We arrived on the island just as the clouds rolled away and the sun made its appearance.  Pups who had shed - or were still shedding – their fluffy white coats were scattered around the island, some in groups, others more solitary.  The pups were just hanging out, some lying on their backs, eyes closed, a look of bliss on their face as they basked in the sun.  Others lazily scratched their sides with their flippers and called out to each other across the island.  Large adult females nursed their whitecoat young while keeping a close eye on my movements. Massive bulls hoping to mate with the females once the pups were weaned were never far in the distance, patiently waiting.

What sort of person is capable of bludgeoning these pups with a baseball bat? Dingwall sealers Robert Courtney and Pat Briand do it every year. (Photo: Bridget Curran/ACASC)

It would be so simple and inexpensive to establish seal-watching tours in Cape Breton. Hay Island is not far from the mainland – at most, a 45-minute boat ride. People would pay money to do what I did today. So why isn’t it happening? Because a handful of fishermen who enjoy killing seals continue to lobby our government for access to all grey seals in this province, even on protected land, such as Hay Island and Sable Island. Because our federal and provincial governments are rotten to the core and eager to sacrifice seals to secure the votes of fishing and sealing industries. And because not enough Nova Scotians challenge the lies their government tells them about seals.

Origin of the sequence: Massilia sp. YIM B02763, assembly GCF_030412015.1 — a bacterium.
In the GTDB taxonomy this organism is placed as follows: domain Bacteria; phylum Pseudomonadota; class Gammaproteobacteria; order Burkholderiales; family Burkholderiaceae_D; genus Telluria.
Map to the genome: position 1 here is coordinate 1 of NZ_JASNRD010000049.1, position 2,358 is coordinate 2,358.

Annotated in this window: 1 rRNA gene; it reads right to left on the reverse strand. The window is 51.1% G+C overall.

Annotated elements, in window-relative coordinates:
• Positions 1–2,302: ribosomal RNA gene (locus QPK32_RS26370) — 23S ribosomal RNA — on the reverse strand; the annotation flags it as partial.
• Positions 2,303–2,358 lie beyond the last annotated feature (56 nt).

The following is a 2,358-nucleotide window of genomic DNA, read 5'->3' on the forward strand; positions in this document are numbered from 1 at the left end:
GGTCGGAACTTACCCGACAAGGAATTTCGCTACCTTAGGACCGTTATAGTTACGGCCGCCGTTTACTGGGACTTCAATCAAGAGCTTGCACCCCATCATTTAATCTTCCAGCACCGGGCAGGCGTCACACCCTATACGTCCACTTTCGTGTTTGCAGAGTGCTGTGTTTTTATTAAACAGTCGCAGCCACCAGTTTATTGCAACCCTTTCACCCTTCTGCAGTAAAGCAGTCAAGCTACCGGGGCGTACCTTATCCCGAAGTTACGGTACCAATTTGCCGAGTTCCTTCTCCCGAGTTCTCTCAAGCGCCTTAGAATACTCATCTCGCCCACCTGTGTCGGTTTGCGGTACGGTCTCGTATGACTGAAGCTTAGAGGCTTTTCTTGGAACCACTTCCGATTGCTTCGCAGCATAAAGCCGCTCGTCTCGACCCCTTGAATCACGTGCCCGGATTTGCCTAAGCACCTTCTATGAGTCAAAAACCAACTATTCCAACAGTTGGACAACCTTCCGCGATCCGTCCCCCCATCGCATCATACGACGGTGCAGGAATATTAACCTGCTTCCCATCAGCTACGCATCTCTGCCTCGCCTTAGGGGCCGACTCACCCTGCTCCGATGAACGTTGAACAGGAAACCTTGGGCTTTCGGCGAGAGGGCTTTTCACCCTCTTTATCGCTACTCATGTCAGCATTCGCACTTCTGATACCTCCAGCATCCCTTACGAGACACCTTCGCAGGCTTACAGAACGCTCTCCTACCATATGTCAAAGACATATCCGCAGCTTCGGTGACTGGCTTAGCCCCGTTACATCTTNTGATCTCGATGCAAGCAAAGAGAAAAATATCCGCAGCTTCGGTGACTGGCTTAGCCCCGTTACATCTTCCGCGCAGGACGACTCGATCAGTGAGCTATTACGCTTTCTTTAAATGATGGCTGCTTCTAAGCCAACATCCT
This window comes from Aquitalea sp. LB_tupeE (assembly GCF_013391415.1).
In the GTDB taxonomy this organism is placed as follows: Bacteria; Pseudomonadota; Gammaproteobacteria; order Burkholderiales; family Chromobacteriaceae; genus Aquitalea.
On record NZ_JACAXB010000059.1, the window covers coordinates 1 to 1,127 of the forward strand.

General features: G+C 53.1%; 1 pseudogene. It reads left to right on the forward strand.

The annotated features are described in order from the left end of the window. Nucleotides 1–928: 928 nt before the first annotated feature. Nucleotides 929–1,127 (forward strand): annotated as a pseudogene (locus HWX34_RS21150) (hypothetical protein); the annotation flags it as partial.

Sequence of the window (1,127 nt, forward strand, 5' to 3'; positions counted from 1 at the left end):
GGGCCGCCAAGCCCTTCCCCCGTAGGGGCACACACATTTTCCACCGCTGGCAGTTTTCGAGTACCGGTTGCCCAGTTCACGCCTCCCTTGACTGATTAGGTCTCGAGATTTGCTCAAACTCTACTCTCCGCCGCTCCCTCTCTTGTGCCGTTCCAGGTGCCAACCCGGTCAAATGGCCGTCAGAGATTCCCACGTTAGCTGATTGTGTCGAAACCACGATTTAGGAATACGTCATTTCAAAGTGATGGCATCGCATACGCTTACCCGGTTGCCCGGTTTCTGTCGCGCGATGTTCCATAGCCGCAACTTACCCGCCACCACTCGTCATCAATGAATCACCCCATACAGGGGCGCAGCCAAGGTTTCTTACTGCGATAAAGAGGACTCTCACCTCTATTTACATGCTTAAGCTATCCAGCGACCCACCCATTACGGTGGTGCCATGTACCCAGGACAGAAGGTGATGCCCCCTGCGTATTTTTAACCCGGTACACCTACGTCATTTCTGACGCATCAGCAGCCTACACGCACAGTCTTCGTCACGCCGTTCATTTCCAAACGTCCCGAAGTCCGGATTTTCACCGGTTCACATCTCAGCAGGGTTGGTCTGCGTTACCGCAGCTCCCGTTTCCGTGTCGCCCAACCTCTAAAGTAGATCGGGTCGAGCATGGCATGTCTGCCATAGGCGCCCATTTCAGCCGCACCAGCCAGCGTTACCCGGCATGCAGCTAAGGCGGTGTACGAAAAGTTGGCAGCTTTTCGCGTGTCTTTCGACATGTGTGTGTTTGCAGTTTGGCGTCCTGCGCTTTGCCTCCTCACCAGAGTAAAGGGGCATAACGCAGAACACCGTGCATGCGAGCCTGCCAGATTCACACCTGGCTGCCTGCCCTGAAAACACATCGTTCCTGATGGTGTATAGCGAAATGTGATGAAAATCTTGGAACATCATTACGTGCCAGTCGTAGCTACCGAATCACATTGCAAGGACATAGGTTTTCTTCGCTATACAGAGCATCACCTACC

Bridget Curran with baby grey seals (Photo: Rebecca Aldworth/HSI)

And it is all lies.  Government and industry claim the seals are eating all the fish, despite there being no science to support that claim.  Government claims there are markets for seal products, when in truth world markets are closing and every day more people around the world shun the products of this inherently cruel industry.  There is absolutely no reason this massacre must continue.

Anyone with an ounce of compassion in their heart and logic in their head who could stand on Hay Island and see what I saw today would agree — seals on “protected” land should be protected, not sacrificed to blood-thirsty commercial industry lobbyists armed with baseball bats and box cutters.  Make seal-watching the activity on Hay Island; not seal-killing.  It’s a no-brainer.  Well, it should be, anyway.  But then, we’re dealing with a government that assigned both Environment and Fisheries portfolios to one Minister – clearly a conflict of interest - so brains obviously  aren’t part of the equation here.

Shame on Nova Scotia’s MLAs who voted to open Hay Island to commercial sealers.  Shame on NDP Environment/Fisheries Minister Sterling Belliveau for refusing to listen to reason and condemning these pups to a painful and terrifying death. Shame on my government for handing OUR land over to seal killers and using OUR tax dollars to fund the slaughter.

The opening day of the Hay Island grey seal slaughter was Monday, February 8th. For some reason the sealers have stayed on shore, and the grey seals have been left in peace to live for one more week.  But the sealers will not stay away forever.  In a few days, they will go to the island with their crude wooden bats.  But we’ll be there with our cameras to document the cruelty.  We will document the horrific death of these defenceless seal pups and we’ll use the footage to shut down all markets and in turn shut down this horrendous industry forever.